Becenti teamed up with Tom, who taught her where to aim and shoot. After shooting the target, they looked to see where she had hit.

“When you see the deer’s front leg, it has an elbow, it’s usually in this area, that’s where you want to aim or just above it depending on the elbow,” Tom told Becenti.

Kevin Gleason, wildlife law enforcement manager at the department, who was mentoring another youth, chimed in and said aiming her weapon is key to successfully hitting her target, even from long distance.

“I wouldn’t recommend my youth hunter shooting at a deer at two hundred yards,” Tom, said, explaining that most hunts occur in less than 50 yards.

Tom added that she wouldn’t recommend inexperienced youth try and shoot a deer from 200 yards because they might not immediately take it down and injure it instead.

“When we’re mentoring them we teach them what we know about hunting, and a lot of us here are professional wildlife managers,” Tom said. “And so we incorporate a lot of ethical and wildlife management principles into them.”

Target shooting

After a breakdown of her performance, Becenti and Tom prepared to shoot at a target almost 200 yards away.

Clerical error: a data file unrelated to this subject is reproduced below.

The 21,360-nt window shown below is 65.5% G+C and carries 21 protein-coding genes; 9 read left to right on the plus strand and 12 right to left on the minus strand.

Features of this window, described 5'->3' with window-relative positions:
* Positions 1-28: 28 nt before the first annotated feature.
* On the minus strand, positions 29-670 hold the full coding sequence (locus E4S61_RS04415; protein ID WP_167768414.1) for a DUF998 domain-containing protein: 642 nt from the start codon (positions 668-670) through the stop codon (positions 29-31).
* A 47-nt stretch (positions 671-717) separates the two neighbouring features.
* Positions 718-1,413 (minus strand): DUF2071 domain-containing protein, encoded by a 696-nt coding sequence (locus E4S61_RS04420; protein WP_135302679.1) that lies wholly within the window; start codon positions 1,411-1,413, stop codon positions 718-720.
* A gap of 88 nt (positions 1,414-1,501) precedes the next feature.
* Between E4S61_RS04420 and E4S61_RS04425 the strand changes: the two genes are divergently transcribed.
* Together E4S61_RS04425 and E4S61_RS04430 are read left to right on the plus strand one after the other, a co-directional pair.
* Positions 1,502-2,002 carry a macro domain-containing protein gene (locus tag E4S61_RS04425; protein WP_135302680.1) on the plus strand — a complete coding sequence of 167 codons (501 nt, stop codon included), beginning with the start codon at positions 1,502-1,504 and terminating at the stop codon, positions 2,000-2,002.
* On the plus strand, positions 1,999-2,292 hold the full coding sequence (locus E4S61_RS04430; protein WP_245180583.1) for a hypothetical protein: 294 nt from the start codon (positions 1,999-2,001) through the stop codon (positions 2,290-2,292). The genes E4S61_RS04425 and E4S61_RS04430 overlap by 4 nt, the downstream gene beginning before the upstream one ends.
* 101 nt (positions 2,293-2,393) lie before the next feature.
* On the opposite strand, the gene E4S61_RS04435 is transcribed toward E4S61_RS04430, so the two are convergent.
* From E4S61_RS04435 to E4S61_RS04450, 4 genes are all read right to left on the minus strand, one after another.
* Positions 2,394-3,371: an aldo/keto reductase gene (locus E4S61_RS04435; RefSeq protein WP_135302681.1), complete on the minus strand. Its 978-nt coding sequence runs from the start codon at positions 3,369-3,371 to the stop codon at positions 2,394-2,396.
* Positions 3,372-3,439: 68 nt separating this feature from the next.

This time, the instructor gave her the option to lie down, sit or stand. They also would take turns shooting at a steel target shaped like a deer.

Before getting to this point with the high-powered rifles, Tom said the youngsters had a chance to learn how to shoot with .22 caliber rifles two weeks ago.

Becenti, she added, excelled then but struggled this time around.

Tom said the jitters might have come from knowing she’d be working with a more powerful weapon.

“Now they know what it feels like to shoot that big gun,” Tom said. “Now we’re trying to focus on hitting the target.”

For Becenti, she said she noticed the difference between a .22 rifle and a stronger one.

“That one was OK,” Becenti said. “I got all my shots in the red area.

“That was better than this one,” she said, explaining how she did with the .22 caliber. “This one, I was pretty nervous because of the kick of the rifle. So it took a while to shoot.”

Despite Becenti not doing as well as before, Tom said girls seem to be a better shot than boys.

“Over the years, we’ve seen the better marksman with the female hunters,” Tom said. “I don’t know why. I just think that maybe a lot of it has to do with patience.